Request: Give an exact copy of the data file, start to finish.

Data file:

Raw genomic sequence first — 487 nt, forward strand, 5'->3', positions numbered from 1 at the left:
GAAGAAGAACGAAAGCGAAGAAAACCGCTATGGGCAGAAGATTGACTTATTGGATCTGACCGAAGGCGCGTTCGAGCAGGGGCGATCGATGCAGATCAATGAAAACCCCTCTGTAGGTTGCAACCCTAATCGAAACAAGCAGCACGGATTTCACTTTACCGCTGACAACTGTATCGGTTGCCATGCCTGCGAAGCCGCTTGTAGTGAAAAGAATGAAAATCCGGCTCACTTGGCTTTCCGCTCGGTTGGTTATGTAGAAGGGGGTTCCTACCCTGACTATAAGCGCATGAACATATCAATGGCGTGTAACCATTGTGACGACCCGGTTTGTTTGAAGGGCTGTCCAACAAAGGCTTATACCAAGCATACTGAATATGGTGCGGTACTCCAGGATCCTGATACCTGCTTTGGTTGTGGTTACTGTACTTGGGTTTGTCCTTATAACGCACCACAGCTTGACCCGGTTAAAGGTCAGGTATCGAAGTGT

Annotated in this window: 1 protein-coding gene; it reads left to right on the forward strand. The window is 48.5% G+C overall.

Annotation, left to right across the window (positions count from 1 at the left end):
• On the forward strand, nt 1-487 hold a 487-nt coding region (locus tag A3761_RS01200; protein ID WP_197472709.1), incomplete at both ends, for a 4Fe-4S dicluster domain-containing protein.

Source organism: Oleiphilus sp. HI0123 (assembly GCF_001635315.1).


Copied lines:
Raw genomic sequence first — 487 nt, forward strand, 5'->3', positions numbered from 1 at the left:
GAAGAAGAACGAAAGCGAAGAAAACCGCTATGGGCAGAAGATTGACTTATTGGATCTGACCGAAGGCGCGTTCGAGCAGGGGCGATCGATGCAGATCAATGAAAACCCCTCTGTAGGTTGCAACCCTAATCGAAACAAGCAGCACGGATTTCACTTTACCGCTGACAACTGTATCGGTTGCCATGCCTGCGAAGCCGCTTGTAGTGAAAAGAATGAAAATCCGGCTCACTTGGCTTTCCGCTCGGTTGGTTATGTAGAAGGGGGTTCCTACCCTGACTATAAGCGCATGAACATATCAATGGCGTGTAACCATTGTGACGACCCGGTTTGTTTGAAGGGCTGTCCAACAAAGGCTTATACCAAGCATACTGAATATGGTGCGGTACTCCAGGATCCTGATACCTGCTTTGGTTGTGGTTACTGTACTTGGGTTTGTCCTTATAACGCACCACAGCTTGACCCGGTTAAAGGTCAGGTATCGAAGTGT

Annotated in this window: 1 protein-coding gene; it reads left to right on the forward strand. The window is 48.5% G+C overall.

Annotation, left to right across the window (positions count from 1 at the left end):
• On the forward strand, nt 1-487 hold a 487-nt coding region (locus tag A3761_RS01200; protein ID WP_197472709.1), incomplete at both ends, for a 4Fe-4S dicluster domain-containing protein.

Source organism: Oleiphilus sp. HI0123 (assembly GCF_001635315.1).